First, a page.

Click & Collect Graph- Trends for 2022

According to Insider Intelligence, Walmart generated $20.4 billion in sales through click and collect last year. As you can see in the chart, Australia continued to grow. There are a few reasons why we love to click and collect so much, mainly around speed, cost, and convenience. Retailers that don’t have click and collect functionality will be passed over for retailers that do. Therefore, Click & Collect is going to be big part trends for 2022.

And now for the real experts…

As school holidays come to an end, I am juggling the children and work, oh… and that never-ending feeling of guilt I am currently sitting writing this while at the Sushi Train with my boys, so I asked them for their predictions/ trends for 2022:

1. Covid is going to end.

That is the best prediction I have heard so far this year!

2. Shops will launch on the metaverse.

If you haven’t read my article, here it is.

3. The government will develop a fund for reopening small businesses.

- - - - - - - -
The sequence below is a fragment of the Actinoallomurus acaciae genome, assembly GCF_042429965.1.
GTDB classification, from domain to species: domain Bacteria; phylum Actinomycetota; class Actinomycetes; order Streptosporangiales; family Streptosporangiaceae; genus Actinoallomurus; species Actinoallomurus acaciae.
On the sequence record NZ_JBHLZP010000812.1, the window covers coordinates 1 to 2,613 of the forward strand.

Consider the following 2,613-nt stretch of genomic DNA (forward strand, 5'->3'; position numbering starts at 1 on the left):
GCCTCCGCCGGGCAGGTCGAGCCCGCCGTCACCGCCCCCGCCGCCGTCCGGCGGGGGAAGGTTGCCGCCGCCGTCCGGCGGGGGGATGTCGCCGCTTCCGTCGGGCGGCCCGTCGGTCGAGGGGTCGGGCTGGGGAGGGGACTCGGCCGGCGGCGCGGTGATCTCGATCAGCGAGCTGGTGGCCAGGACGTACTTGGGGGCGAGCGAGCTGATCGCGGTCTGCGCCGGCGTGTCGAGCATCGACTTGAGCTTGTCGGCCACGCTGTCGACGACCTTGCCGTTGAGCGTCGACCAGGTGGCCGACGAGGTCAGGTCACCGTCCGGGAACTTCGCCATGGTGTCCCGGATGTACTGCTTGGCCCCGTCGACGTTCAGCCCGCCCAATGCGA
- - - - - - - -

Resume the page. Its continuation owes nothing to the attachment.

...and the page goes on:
Digitally educating SMEs is something I am extremely passionate about and I believe that government bodies need to invest in digital education to create sustainable growth in retail

Metaverse- Trends for 2022

The best way to grow digital is to know digital.  If you have committed to a year of growth  and want to know more about my 6 week program (kicking off on the 15th of Feb), you will be joining some amazing retailers and hospitality providers.  Click HERE to discover more!

The Metaverse for Retail

The Metaverse for Retail

The Metaverse for Retail

I must admit I was equal parts scared and equal parts excited when I watched Mark Zuckerberg announcement of The Metaverse – a new reality network, pairing physical and digital.

Scared because I have two boys that really don’t require any encouragement to spend more time in a  virtual world. Excited because as a Retail Futurist, this is exactly the platform that is required to evolve retail for the next generation. Think of the train tracks that made the steam engine possible. The network that carried the signal for the telephone and the electricity that enabled the lightbulb. I believe that this is a defining moment in retail that we are yet to realise.

Online retail is still living in the dark ages, rewind 30 years; online retail evolved from catalogues. Catalogues you had to trawl through 1000s of products in one big paper book to find the product that was right for you.

We digitised the catalogue and transferred it onto the screen back in the early 90s and voila, digital catalogues were born or what we now call Ecommerce sites.

The metaverse for retail